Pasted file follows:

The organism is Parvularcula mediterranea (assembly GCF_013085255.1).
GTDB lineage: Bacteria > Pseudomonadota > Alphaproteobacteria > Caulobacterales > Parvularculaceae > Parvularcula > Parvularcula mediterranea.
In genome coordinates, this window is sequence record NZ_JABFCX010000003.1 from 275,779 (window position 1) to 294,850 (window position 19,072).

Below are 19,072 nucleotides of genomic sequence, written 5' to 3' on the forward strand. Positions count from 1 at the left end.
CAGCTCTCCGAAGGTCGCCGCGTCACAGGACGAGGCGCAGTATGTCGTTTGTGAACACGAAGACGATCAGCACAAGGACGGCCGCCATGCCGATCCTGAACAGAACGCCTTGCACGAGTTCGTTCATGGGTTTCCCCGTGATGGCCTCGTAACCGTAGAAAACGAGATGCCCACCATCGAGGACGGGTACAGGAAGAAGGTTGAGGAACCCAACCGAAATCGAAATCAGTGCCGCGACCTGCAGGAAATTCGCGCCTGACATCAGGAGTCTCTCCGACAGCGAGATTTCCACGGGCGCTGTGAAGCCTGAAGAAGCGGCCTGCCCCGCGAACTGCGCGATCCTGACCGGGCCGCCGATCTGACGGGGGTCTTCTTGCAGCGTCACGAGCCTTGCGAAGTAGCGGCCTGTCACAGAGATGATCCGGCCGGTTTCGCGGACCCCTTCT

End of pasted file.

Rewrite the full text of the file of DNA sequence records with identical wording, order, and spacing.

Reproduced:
The organism is Parvularcula mediterranea (assembly GCF_013085255.1).
GTDB lineage: Bacteria > Pseudomonadota > Alphaproteobacteria > Caulobacterales > Parvularculaceae > Parvularcula > Parvularcula mediterranea.
In genome coordinates, this window is sequence record NZ_JABFCX010000003.1 from 275,779 (window position 1) to 294,850 (window position 19,072).

Below are 19,072 nucleotides of genomic sequence, written 5' to 3' on the forward strand. Positions count from 1 at the left end.
CAGCTCTCCGAAGGTCGCCGCGTCACAGGACGAGGCGCAGTATGTCGTTTGTGAACACGAAGACGATCAGCACAAGGACGGCCGCCATGCCGATCCTGAACAGAACGCCTTGCACGAGTTCGTTCATGGGTTTCCCCGTGATGGCCTCGTAACCGTAGAAAACGAGATGCCCACCATCGAGGACGGGTACAGGAAGAAGGTTGAGGAACCCAACCGAAATCGAAATCAGTGCCGCGACCTGCAGGAAATTCGCGCCTGACATCAGGAGTCTCTCCGACAGCGAGATTTCCACGGGCGCTGTGAAGCCTGAAGAAGCGGCCTGCCCCGCGAACTGCGCGATCCTGACCGGGCCGCCGATCTGACGGGGGTCTTCTTGCAGCGTCACGAGCCTTGCGAAGTAGCGGCCTGTCACAGAGATGATCCGGCCGGTTTCGCGGACCCCTTCT